Saturday, July 21, 2012

Sustainable Forest Trail Guide: Introduction

Many forest dependent communities throughout BC will seek ways to augment and diversify their timber economies. One major area of opportunity is the non consumptive, nature based forest economy. Forest trails are perhaps the most important development requirement for opening up the local landscape for recreational activities.

Forest trails can go through timber producing forests, forested parts of timber producing landscapes that will not be harvested, alpine and mountain areas, and Parks or protected areas. The area of public forest land that is available for timber harvesting in BC is approximately 22 million hectares. The area of public land available for nature based activities, accessible by potential trails, is three or four times that area. Much of the area is endowed with interesting topography, ecological diversity and will remain in natural condition. BC could host a nature based economy several times that of Switzerland.

Forest trails provide access to nature. They are the necessary infrastructure for a nature based economy. Locals throughout BC will often refer to a forest trail in the local landscape or Park as a goat trail. Often these trails are more suited to a four legged goat with hoofs, than a bipedal human with shoes. Trails of this type do not attract tourists to stay for a few days in a community. If a trail makes for difficult walking, the chances are that it is also an erosion and environmental hazard. Any route between point A and point B does not make a suitable trail.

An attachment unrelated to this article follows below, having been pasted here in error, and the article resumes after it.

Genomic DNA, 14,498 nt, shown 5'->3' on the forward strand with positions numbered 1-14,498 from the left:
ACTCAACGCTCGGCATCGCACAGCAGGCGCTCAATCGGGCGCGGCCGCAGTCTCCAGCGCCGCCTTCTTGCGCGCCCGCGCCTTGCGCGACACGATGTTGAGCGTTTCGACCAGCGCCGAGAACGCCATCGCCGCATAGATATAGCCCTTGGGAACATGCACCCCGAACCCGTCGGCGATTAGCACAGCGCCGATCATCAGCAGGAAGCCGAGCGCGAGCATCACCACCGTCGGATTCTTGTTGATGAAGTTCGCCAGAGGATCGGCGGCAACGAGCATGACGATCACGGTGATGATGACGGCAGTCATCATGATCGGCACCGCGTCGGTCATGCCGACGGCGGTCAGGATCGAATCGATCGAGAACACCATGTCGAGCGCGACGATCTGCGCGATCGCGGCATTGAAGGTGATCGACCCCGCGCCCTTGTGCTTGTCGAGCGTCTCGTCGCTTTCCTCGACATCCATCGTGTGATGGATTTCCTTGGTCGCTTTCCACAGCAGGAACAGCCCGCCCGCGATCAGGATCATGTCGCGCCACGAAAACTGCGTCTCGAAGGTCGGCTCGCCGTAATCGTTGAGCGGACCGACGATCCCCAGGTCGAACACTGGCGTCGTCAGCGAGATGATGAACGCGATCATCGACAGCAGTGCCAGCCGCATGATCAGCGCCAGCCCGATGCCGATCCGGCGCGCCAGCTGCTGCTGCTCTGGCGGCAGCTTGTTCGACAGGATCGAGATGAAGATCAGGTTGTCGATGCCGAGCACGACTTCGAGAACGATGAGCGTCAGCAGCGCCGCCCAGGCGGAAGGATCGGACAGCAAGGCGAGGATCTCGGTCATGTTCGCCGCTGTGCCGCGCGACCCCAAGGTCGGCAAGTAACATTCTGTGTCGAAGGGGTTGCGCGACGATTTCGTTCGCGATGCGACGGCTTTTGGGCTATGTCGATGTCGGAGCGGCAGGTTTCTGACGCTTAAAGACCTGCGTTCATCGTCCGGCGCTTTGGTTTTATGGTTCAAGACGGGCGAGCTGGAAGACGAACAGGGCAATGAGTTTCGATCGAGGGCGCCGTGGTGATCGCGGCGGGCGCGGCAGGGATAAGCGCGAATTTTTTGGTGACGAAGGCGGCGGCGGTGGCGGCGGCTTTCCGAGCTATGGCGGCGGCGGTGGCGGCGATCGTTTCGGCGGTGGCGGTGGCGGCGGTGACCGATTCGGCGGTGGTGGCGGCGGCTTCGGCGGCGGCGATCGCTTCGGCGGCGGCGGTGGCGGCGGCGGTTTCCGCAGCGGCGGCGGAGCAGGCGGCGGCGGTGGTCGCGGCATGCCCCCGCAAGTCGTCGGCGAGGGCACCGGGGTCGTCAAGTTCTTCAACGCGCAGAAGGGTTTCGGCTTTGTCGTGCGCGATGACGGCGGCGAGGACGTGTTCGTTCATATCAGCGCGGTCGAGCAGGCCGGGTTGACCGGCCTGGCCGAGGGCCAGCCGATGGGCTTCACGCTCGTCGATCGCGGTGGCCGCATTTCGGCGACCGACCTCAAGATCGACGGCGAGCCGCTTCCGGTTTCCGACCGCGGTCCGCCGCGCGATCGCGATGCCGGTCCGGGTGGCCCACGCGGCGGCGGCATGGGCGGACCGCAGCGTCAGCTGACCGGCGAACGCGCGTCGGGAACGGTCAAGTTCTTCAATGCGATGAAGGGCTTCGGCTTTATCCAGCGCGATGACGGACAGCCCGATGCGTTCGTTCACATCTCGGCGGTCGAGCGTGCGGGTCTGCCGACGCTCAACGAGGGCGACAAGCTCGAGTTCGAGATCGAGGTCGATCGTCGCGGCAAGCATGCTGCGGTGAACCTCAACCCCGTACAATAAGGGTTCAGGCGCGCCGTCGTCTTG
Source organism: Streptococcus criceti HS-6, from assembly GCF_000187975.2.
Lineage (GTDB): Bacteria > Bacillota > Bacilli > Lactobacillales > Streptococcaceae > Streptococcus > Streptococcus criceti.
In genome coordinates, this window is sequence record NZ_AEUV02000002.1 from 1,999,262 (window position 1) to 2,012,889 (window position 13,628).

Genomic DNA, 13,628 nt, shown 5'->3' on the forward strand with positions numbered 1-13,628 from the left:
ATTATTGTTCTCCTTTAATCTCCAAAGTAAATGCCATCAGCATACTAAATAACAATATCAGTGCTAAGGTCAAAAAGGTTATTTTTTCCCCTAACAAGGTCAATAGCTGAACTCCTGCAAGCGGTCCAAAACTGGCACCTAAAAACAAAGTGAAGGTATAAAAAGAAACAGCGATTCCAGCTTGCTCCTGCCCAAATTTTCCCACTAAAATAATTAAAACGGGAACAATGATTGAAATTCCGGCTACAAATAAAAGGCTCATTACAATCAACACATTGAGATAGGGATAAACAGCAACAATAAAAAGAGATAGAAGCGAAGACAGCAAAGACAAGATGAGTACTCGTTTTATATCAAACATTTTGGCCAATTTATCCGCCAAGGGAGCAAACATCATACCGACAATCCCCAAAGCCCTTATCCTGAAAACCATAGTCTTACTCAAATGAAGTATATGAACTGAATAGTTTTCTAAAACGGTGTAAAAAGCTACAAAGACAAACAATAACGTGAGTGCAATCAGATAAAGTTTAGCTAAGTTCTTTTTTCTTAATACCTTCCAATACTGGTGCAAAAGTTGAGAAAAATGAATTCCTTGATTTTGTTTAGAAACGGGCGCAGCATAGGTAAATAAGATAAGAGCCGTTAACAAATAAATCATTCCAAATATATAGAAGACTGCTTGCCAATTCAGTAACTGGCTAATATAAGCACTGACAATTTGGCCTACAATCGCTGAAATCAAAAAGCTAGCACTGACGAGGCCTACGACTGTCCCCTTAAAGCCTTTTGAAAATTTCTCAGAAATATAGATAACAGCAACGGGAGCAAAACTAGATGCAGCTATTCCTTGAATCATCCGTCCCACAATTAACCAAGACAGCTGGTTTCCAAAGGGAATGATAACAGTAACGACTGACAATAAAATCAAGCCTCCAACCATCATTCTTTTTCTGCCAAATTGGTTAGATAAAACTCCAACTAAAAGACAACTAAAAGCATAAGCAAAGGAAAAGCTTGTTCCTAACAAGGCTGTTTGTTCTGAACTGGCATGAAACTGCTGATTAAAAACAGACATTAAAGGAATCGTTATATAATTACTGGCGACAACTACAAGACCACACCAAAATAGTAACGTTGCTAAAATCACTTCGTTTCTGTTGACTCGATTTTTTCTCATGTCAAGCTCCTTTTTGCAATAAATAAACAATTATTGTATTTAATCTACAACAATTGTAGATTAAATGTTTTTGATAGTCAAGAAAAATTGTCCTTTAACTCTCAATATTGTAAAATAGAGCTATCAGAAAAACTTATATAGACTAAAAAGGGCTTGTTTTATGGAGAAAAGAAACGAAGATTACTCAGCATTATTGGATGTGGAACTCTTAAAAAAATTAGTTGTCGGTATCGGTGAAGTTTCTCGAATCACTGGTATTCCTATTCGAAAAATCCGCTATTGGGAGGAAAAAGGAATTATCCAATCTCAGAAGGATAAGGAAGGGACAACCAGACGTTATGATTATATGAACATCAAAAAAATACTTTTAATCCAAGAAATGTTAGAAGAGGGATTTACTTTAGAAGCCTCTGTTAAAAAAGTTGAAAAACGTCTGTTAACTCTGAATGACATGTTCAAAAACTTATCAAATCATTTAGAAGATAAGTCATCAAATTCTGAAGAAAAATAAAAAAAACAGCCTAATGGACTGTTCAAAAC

A sustainable forest trail will traverse points of interest in the landscape along its route. It avoids impact on environmentally sensitive sites. After thorough reconnaissance, it is located on features of the land to cause the least physical disturbance. Gradients are controlled to ensure ease of walking and minimum erosion. Construction will ensure a safe walking surface or tread. A sustainable trail should give service for the long term with a minimum of maintenance.

The guide will be available under the Label "Trail Guide" in the right bar of this blog. Sections or chapters in the guide will follow progress of a sustainable trail project in a local landscape. It will start with an assessment of existing trails in a landscape and move on to location to new trail sections or routes, construction and maintenance. Since government funding of forest trails is likely to remain "Priority Z" in BC the guide will also give some advice about generating local volunteer social capital for a trail project.

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